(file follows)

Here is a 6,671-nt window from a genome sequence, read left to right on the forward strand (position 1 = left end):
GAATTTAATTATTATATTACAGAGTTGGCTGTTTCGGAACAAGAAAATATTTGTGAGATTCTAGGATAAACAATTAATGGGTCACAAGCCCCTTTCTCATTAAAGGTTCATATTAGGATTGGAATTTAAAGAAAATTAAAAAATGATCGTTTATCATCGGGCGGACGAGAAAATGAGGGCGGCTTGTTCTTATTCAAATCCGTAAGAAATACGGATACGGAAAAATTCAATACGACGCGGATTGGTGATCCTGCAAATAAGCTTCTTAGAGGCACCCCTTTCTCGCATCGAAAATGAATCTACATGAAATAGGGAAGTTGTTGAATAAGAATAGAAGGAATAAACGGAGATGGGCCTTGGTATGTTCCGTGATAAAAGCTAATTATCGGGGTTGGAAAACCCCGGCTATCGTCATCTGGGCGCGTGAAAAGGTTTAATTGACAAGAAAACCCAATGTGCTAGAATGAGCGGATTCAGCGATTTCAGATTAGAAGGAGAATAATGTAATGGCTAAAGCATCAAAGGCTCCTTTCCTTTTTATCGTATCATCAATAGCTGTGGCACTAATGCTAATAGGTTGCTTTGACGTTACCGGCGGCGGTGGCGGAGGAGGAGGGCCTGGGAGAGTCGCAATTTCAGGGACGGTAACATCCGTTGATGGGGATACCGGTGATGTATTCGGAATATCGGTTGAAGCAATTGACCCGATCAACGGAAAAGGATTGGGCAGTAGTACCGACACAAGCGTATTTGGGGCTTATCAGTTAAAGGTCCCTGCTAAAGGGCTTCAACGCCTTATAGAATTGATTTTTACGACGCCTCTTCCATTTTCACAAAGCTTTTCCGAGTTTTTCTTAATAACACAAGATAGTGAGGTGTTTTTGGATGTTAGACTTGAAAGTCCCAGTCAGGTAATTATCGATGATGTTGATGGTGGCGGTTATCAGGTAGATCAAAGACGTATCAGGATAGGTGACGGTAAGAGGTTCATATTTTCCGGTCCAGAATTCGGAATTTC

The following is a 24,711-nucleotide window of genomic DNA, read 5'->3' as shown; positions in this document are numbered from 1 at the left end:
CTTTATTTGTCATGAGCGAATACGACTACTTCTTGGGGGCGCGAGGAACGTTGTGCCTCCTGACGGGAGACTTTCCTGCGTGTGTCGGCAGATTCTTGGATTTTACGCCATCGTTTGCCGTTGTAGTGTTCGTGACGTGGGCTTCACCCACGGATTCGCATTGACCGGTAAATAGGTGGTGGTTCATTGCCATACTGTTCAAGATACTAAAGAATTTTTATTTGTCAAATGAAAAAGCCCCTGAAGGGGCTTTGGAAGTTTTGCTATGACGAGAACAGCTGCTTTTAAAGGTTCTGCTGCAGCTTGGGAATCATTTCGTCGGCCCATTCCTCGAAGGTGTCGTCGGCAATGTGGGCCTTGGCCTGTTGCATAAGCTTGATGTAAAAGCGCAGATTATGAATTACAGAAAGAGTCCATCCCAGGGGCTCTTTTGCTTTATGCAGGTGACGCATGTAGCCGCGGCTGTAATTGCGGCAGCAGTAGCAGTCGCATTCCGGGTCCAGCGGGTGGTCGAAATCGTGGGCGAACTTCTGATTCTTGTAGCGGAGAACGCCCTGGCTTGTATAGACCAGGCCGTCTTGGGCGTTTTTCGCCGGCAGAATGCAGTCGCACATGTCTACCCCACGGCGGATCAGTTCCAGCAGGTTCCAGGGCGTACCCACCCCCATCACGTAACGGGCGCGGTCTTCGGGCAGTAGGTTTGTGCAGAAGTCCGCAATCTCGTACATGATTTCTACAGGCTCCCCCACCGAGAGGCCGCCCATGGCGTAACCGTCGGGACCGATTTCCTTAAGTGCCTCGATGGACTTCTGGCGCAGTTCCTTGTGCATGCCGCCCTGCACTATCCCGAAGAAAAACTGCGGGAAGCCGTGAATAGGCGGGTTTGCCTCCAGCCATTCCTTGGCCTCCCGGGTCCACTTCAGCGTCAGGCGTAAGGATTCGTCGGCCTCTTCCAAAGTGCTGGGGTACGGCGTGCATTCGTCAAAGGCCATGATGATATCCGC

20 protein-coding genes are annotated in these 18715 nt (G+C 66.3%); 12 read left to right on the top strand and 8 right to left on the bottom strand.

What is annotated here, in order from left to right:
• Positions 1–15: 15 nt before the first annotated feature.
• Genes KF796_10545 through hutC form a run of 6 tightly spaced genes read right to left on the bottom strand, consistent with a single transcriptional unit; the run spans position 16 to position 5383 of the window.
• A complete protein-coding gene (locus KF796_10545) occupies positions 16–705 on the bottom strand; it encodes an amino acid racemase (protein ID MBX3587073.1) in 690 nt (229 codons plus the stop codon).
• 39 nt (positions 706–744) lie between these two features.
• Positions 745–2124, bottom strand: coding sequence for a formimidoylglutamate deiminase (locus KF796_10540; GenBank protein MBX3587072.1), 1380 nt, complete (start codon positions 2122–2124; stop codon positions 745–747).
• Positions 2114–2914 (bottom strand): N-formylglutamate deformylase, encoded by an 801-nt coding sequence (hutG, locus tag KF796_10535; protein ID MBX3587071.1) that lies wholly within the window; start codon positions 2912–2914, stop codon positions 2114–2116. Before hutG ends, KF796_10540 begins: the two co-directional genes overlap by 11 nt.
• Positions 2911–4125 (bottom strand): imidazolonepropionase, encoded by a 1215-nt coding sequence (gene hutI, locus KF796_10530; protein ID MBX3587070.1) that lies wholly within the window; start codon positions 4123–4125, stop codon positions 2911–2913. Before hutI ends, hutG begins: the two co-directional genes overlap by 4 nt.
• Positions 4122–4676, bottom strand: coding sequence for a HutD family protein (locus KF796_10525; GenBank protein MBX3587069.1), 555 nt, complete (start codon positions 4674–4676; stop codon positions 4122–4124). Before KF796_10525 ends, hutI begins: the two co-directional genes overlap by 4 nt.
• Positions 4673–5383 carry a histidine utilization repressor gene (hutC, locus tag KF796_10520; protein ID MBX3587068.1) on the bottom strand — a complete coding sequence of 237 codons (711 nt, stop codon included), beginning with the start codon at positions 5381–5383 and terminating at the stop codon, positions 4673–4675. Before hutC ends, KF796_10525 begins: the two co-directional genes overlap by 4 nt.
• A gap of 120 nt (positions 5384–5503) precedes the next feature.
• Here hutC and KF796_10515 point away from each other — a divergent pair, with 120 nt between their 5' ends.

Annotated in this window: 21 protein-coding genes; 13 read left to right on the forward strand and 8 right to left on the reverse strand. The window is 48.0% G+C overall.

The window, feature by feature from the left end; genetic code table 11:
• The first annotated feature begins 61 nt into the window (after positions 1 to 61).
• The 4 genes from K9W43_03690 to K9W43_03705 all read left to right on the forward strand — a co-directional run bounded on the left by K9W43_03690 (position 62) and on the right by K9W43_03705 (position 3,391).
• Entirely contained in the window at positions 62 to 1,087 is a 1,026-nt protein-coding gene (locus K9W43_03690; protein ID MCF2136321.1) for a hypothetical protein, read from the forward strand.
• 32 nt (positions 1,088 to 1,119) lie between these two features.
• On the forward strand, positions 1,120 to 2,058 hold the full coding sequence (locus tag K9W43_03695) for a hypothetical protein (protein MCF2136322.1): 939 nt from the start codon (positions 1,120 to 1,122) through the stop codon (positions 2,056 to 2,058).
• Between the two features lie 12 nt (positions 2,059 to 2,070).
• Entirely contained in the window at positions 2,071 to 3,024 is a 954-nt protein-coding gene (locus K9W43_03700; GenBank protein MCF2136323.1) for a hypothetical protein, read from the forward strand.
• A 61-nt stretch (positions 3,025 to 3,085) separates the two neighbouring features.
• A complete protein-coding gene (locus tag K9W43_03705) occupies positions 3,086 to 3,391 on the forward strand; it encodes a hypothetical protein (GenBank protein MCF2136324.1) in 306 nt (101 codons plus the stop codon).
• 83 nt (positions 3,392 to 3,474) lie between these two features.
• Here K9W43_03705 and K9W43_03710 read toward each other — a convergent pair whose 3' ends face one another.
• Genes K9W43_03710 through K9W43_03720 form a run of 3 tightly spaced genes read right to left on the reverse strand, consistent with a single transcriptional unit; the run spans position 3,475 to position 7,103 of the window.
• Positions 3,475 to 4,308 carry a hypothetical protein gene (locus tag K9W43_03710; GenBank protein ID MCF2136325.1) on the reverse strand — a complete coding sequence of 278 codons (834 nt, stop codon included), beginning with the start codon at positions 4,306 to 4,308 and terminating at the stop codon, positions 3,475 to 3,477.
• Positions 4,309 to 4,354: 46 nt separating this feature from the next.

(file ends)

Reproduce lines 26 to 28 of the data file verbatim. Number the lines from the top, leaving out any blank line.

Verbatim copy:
• Entirely contained in the window at positions 2,071 to 3,024 is a 954-nt protein-coding gene (locus K9W43_03700; GenBank protein MCF2136323.1) for a hypothetical protein, read from the forward strand.
• A 61-nt stretch (positions 3,025 to 3,085) separates the two neighbouring features.
• A complete protein-coding gene (locus tag K9W43_03705) occupies positions 3,086 to 3,391 on the forward strand; it encodes a hypothetical protein (GenBank protein MCF2136324.1) in 306 nt (101 codons plus the stop codon).